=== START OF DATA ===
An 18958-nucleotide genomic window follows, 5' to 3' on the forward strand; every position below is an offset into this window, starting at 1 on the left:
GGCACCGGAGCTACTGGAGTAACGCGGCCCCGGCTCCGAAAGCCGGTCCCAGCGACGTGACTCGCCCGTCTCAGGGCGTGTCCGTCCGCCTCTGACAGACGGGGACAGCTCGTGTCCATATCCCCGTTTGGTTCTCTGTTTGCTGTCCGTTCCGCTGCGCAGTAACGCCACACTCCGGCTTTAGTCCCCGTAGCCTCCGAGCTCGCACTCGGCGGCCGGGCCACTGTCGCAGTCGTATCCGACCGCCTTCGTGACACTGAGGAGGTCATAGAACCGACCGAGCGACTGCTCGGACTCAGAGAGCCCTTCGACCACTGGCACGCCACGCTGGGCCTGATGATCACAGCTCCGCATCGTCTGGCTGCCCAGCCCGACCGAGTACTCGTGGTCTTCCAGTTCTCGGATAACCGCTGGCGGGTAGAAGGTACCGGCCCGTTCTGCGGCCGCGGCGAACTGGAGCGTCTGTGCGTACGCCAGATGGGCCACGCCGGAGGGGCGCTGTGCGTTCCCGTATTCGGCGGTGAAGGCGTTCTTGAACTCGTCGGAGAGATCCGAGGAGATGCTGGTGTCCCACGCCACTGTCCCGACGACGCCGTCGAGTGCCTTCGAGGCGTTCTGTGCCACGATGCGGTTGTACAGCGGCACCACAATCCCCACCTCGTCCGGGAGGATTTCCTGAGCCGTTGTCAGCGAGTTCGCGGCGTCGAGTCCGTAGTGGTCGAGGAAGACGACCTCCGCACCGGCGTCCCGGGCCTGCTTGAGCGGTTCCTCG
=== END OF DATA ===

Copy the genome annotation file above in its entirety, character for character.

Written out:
An 18958-nucleotide genomic window follows, 5' to 3' on the forward strand; every position below is an offset into this window, starting at 1 on the left:
GGCACCGGAGCTACTGGAGTAACGCGGCCCCGGCTCCGAAAGCCGGTCCCAGCGACGTGACTCGCCCGTCTCAGGGCGTGTCCGTCCGCCTCTGACAGACGGGGACAGCTCGTGTCCATATCCCCGTTTGGTTCTCTGTTTGCTGTCCGTTCCGCTGCGCAGTAACGCCACACTCCGGCTTTAGTCCCCGTAGCCTCCGAGCTCGCACTCGGCGGCCGGGCCACTGTCGCAGTCGTATCCGACCGCCTTCGTGACACTGAGGAGGTCATAGAACCGACCGAGCGACTGCTCGGACTCAGAGAGCCCTTCGACCACTGGCACGCCACGCTGGGCCTGATGATCACAGCTCCGCATCGTCTGGCTGCCCAGCCCGACCGAGTACTCGTGGTCTTCCAGTTCTCGGATAACCGCTGGCGGGTAGAAGGTACCGGCCCGTTCTGCGGCCGCGGCGAACTGGAGCGTCTGTGCGTACGCCAGATGGGCCACGCCGGAGGGGCGCTGTGCGTTCCCGTATTCGGCGGTGAAGGCGTTCTTGAACTCGTCGGAGAGATCCGAGGAGATGCTGGTGTCCCACGCCACTGTCCCGACGACGCCGTCGAGTGCCTTCGAGGCGTTCTGTGCCACGATGCGGTTGTACAGCGGCACCACAATCCCCACCTCGTCCGGGAGGATTTCCTGAGCCGTTGTCAGCGAGTTCGCGGCGTCGAGTCCGTAGTGGTCGAGGAAGACGACCTCCGCACCGGCGTCCCGGGCCTGCTTGAGCGGTTCCTCG